|Document Type:||Journal Article|
|Title:||Increasing hydrologic variability threatens depleted anadromous fish populations|
|Author:||E. J. Ward, J. H. Anderson, T. J. Beechie, G. R. Pess, Michael J. Ford|
|Journal:||Global Change Biology|
|Keywords:||climate change,flow,Puget Sound,Chinook salmon,variability,population dynamics,|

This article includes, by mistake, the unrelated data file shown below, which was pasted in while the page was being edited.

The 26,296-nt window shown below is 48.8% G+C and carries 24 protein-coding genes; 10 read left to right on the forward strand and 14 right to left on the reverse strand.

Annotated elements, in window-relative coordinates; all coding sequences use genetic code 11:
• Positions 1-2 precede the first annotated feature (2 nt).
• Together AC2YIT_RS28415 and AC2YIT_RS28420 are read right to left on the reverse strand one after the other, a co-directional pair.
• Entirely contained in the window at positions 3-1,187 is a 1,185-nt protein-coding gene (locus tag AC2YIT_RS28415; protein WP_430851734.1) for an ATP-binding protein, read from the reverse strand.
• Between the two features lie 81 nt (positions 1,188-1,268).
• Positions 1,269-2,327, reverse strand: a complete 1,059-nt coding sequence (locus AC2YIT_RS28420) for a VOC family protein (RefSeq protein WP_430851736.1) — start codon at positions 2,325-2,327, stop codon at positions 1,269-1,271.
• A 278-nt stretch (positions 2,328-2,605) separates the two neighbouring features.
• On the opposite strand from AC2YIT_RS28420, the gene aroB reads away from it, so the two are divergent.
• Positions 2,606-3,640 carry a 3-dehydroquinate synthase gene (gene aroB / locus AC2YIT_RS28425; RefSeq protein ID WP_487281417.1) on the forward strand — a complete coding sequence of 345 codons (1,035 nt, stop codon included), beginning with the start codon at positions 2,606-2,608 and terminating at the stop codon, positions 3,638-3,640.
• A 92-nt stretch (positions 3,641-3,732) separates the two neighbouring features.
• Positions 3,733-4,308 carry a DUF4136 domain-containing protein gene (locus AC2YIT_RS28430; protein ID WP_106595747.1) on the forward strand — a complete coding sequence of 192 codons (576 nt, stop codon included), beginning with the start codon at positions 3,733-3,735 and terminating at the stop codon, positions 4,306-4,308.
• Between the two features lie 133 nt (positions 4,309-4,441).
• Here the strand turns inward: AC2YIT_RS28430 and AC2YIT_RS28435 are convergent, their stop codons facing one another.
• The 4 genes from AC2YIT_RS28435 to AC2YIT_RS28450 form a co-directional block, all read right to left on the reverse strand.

Predicting effects of climate change on species and ecosystems depends on understanding responses to shifts in means (such as trends in global temperatures), but also shifts in climate variability. To evaluate potential responses of anadromous fish populations to an increasingly variable environment, we performed a hierarchical analysis of 21 Chinook salmon populations from the Pacific Northwest, examining support for changes in river flows and flow variability on population growth. More than half of the rivers analyzed have already experienced significant increases in flow variability over the last 60 years, and this study shows that this increase in variability in freshwater flows has a more negative effect than any other climate signal included in our model. Climate change models predict that this region will experience warmer winters and more variable flows, which may limit the ability of these populations to recover.